The Christian-owned business Hobby Lobby Stores Inc. filed a federal lawsuit Wednesday challenging the president's health care mandate that requires employers to provide contraception like the "morning after" pill in their health insurance plan.
The lawsuit claims the government is forcing the company's owners "to violate their deeply held religious beliefs under threat of heavy fines, penalties, and lawsuits by providing a pill that when taken within 72 hours of unprotected sex, can terminate a pregnancy by as much as 89 percent."
Hobby Lobby founder and CEO David Green told CBN News "these abortion-causing drugs go against our faith."
"And our family is now being forced to choose between following the laws of the land that we love," he continued. "Or maintaining the religious beliefs that have made our business successful and have supported our family and thousands of our employees and their families."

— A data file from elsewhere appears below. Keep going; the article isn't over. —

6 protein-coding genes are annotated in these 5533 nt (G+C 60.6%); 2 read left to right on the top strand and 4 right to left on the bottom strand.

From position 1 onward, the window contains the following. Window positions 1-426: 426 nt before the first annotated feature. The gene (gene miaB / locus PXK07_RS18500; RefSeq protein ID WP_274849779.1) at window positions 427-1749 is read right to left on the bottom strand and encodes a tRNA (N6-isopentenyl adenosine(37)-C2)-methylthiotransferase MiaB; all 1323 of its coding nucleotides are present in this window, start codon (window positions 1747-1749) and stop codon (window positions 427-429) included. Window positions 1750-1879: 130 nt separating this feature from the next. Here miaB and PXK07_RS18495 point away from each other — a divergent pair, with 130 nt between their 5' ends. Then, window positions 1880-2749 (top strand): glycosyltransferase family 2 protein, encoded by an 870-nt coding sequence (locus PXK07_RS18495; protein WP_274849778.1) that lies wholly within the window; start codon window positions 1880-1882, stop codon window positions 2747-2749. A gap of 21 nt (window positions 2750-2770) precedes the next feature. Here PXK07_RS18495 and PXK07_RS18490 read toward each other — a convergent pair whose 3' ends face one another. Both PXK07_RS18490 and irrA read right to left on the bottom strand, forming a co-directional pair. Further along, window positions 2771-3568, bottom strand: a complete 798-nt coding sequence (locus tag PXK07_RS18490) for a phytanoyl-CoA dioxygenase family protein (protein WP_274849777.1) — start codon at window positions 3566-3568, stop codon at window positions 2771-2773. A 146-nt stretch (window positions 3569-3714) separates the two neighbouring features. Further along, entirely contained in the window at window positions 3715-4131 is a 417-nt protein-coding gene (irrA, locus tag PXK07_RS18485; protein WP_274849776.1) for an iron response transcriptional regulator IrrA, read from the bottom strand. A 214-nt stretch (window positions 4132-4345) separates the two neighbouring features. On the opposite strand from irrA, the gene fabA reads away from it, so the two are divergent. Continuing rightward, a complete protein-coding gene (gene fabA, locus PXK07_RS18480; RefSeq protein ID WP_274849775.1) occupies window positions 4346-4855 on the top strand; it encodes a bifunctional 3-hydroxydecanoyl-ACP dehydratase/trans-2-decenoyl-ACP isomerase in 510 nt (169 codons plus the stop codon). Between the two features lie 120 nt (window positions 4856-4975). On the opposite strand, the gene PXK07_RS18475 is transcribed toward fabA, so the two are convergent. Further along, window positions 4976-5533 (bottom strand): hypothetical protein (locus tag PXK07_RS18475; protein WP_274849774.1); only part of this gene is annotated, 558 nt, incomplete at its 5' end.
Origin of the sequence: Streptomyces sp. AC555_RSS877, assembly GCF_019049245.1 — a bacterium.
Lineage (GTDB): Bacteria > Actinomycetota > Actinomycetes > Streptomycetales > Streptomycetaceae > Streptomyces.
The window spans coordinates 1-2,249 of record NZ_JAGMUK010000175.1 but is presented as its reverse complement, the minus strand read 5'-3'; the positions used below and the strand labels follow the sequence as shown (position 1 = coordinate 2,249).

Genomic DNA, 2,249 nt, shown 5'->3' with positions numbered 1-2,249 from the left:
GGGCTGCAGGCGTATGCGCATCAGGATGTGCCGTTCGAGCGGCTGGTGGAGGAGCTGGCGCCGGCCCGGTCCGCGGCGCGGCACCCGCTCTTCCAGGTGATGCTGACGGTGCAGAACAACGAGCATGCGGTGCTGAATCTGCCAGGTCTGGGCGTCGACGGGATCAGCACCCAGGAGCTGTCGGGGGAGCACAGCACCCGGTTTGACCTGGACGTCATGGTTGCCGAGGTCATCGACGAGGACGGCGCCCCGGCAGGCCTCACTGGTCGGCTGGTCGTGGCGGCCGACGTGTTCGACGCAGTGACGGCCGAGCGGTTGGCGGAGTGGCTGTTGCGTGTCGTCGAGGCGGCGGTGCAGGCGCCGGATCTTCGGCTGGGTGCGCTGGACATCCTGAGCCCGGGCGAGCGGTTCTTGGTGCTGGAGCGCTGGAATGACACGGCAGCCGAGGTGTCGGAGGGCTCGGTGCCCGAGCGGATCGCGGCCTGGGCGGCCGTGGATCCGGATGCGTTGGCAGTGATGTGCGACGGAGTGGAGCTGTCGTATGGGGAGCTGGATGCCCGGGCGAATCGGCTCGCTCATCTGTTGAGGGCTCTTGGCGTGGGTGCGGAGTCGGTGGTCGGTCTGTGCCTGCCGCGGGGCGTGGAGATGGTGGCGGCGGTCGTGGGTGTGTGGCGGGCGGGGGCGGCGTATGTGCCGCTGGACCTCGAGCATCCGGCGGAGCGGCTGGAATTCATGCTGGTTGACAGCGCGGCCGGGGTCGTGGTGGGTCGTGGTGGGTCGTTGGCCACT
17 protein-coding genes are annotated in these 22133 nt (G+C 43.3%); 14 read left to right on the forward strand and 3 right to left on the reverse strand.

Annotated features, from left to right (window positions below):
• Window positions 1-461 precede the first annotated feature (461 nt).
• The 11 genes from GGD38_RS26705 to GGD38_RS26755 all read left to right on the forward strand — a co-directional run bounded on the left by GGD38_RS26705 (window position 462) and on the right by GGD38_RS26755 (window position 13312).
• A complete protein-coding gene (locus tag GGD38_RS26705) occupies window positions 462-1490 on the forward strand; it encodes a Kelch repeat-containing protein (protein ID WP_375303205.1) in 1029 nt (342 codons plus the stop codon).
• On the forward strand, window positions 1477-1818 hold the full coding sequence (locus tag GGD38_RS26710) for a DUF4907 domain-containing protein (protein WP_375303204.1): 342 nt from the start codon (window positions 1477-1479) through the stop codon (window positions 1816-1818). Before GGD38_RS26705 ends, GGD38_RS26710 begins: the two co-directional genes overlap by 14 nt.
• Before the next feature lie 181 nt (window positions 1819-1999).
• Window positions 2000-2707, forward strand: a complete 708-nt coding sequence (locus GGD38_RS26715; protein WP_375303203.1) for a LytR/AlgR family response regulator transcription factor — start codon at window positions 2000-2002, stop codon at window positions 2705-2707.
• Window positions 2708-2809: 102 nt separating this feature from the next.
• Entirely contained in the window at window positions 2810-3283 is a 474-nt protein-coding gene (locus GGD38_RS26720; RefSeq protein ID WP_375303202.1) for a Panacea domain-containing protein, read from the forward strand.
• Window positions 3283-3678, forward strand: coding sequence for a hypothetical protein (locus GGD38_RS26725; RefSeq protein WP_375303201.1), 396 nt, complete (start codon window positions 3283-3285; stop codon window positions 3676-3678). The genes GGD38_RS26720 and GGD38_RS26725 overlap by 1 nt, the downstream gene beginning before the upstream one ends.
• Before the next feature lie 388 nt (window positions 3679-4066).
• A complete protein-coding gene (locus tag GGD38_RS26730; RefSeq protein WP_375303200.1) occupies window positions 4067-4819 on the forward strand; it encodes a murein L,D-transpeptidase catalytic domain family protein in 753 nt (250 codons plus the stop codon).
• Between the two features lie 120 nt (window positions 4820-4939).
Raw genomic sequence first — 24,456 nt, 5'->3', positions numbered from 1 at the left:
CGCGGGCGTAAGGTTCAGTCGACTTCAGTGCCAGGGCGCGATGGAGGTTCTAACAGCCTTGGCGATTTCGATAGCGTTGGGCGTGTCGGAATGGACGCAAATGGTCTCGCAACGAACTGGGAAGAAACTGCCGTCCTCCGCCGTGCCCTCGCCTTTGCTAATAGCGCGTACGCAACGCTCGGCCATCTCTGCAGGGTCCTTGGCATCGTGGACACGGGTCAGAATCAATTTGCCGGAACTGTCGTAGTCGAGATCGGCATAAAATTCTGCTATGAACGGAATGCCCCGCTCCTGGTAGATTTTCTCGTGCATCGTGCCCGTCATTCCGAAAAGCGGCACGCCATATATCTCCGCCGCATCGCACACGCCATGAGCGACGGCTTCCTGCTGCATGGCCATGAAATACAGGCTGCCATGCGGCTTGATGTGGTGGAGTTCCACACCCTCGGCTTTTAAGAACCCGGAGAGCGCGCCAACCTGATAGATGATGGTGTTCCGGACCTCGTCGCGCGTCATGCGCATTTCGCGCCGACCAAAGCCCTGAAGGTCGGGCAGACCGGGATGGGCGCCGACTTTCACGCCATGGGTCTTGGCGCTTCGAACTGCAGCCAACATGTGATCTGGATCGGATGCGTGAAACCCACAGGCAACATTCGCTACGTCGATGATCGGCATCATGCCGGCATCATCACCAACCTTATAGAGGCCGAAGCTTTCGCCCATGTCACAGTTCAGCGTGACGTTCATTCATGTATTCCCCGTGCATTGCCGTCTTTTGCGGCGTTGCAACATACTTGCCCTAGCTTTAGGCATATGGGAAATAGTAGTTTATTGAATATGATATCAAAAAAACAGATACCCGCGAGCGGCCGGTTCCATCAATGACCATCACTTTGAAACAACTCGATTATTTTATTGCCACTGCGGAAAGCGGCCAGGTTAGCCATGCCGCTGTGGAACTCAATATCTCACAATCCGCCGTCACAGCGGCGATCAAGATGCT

"We simply cannot abandon our religious beliefs to comply with this mandate," Green said.
Hobby Lobby argues that failure to provide the drugs in the company's health insurance plan could lead to fines of up to $1.3 million a day.
Kyle Duncan, general counsel for the Becket Fund for Religious Liberty, said 27 other lawsuits have been filed nationwide over the mandate, mostly by nonprofit groups.
The Oklahoma City-based chain is the largest and only non-Catholic-owned business to file a lawsuit against the Health and Human Services mandate that forces all companies, regardless of religious conviction, to cover the morning-after pill.
Hobby Lobby, founded in 1972, prides itself as a "biblically founded business" that is closed on Sundays. It now has more than 500 stores in 41 states.